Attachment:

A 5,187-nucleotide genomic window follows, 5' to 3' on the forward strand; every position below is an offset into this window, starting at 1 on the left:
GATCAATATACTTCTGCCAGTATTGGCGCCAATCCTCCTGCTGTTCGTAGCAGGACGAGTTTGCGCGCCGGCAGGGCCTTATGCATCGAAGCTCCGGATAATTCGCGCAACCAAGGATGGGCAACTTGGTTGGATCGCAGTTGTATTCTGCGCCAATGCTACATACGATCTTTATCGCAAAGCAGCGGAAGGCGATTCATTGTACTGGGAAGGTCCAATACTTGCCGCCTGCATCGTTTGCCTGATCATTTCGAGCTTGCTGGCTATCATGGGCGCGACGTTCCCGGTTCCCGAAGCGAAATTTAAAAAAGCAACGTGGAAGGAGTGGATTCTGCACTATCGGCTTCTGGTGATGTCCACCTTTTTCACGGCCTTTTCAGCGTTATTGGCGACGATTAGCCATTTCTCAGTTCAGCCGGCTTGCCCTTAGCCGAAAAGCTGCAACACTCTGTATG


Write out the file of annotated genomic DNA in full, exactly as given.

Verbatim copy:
A 5,187-nucleotide genomic window follows, 5' to 3' on the forward strand; every position below is an offset into this window, starting at 1 on the left:
GATCAATATACTTCTGCCAGTATTGGCGCCAATCCTCCTGCTGTTCGTAGCAGGACGAGTTTGCGCGCCGGCAGGGCCTTATGCATCGAAGCTCCGGATAATTCGCGCAACCAAGGATGGGCAACTTGGTTGGATCGCAGTTGTATTCTGCGCCAATGCTACATACGATCTTTATCGCAAAGCAGCGGAAGGCGATTCATTGTACTGGGAAGGTCCAATACTTGCCGCCTGCATCGTTTGCCTGATCATTTCGAGCTTGCTGGCTATCATGGGCGCGACGTTCCCGGTTCCCGAAGCGAAATTTAAAAAAGCAACGTGGAAGGAGTGGATTCTGCACTATCGGCTTCTGGTGATGTCCACCTTTTTCACGGCCTTTTCAGCGTTATTGGCGACGATTAGCCATTTCTCAGTTCAGCCGGCTTGCCCTTAGCCGAAAAGCTGCAACACTCTGTATG